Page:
The students made heavy use of the balloons as usual. They seemed to think that tying loads of balloons filled with aior would somehow make their structure fly - bless 'em!
Me dropping my trusty structure from the first drop.
The balloon boys at one of the higher drops.
My structure looked cool but it was rubbish and was the first to break - all style no substance!
Balloon boys at the final drop form the top floor window.
Th victorious balloon boys with their intact egg.
And holding up their winners' chocolate bars.
After the egg drop, the boys painted t-shirts. It was a lot more orderly and easier to clean up than the 1st graders' session had been.
On Day 3 disaster struck. It started raining heavily and didn't stop. There were serious floods all over South Korea that caused several deaths, including 3 people who died in flooding in our old hometown of Gwangju-si when the local river burst its banks. The river didn't qite overflow in Hanam but it wasn't far off.
This is the small stream that runs behind our apartment in Hanam, taken in June 2011.
This is that same 'stream' in July on the 3rd day of my 2nd grade camp during the incredibly heavy rains that claimed at least 38 lives due to flash flooding and landslides.
The same scene a few hours later once the water level had dropped away. Note the flattened grass.
Umbrellas offered no real protection as the rain was coming down so hard it just bounced up onto your legs again.
Some schools cancelled their summer camps but not mine of course!
When I arrived at school drenched and chilled to the bone I found that water was pouring in through gaps where the windows didn't close properly - onto all the computer stuff.
I tried to sto the flow with old towels but quickly ran out and had to just drag everything away from the window.
The few brave students who actually turned up to school for camp and for other extra classes were drafted into bailing water out of the gym.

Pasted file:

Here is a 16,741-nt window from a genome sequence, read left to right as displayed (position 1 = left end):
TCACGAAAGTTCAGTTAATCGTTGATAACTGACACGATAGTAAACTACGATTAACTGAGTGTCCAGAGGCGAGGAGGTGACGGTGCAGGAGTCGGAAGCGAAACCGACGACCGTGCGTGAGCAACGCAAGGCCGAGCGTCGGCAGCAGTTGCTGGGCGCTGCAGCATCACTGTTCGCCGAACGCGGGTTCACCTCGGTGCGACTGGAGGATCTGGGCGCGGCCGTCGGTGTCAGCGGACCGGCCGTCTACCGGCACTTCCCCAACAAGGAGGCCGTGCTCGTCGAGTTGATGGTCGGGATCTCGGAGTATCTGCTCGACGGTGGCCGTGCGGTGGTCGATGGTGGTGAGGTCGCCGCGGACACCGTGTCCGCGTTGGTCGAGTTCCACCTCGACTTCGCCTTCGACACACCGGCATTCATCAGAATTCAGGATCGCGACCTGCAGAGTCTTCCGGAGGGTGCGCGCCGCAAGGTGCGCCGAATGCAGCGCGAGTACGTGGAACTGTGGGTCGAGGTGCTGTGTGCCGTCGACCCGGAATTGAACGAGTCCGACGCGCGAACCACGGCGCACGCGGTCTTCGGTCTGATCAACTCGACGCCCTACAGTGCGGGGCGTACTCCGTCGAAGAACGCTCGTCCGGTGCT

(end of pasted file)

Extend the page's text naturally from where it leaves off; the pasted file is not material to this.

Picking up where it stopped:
The whole school was leaking. It's a relatively old building by Korean standards and it continued to leak throughout the rainy season.
Days later there were still diggers moving all the mud off the pavements by the side of the stream.
All this rain didn't get me out of having to teach camp for the day though. Neither did the fact that I only had 2 kids turn up. When they were released from mopping up duties we tried to do some cooking but the gas supply to the kitchen seemed to have been lost somehow in all the flooding so we gave up and watched Die Hard 2 instead. This was possibly a mistake as I had forgotten how much swearing there was in that movie and my Korean co-teacher looked a little shocked when he walked in to be greeted by a hail of f@#k you's from the screen - oh well.
On Day 4 we headed out to the cinema to watch the final installment of the Harry Potter movies along with about half the teachers in the school it seemed who were all more than happy to get free tickets to come care of the school. Not sure why they all got tickets or why my co-teacher was able to bring his kids along for free too - the way my school usually react when I ever ask forf anything had led me to believe that it was strapped for cash! Like the time when I asked if they would replace the ink cartridge in the English room printer and they said no but I could buy a new one myself if I wanted to - cheers guys!
We wrapped up on Day 5 with party games and a scavenger hunt just like with the 1st graders and the 2nd grade boys even shared their pizza with me - they can be kind sometimes!
At the end of week 1 of summer camp, Rowan went home for his 2 weeks of bonus vacation that he received because he renewed his contract with the same school. As I had been forced to change schools due to the funding cuts I was stuck in Korea all on my lonesome ownsome. I soon got used to it though and became a bit of a hermit. He was away for my second week of camp and my first week of deskwarming. I grew to quite like it though I think I may have started talking to myself sometime during the week of deskwarming but that's nothing new with me!
Overall I think summer camp 2011 went well despite some serious teething problems with the 1st grade camp on day 1. The egg drop was fun and going out on trips really got the students excited too even if they didn't learn much English from it!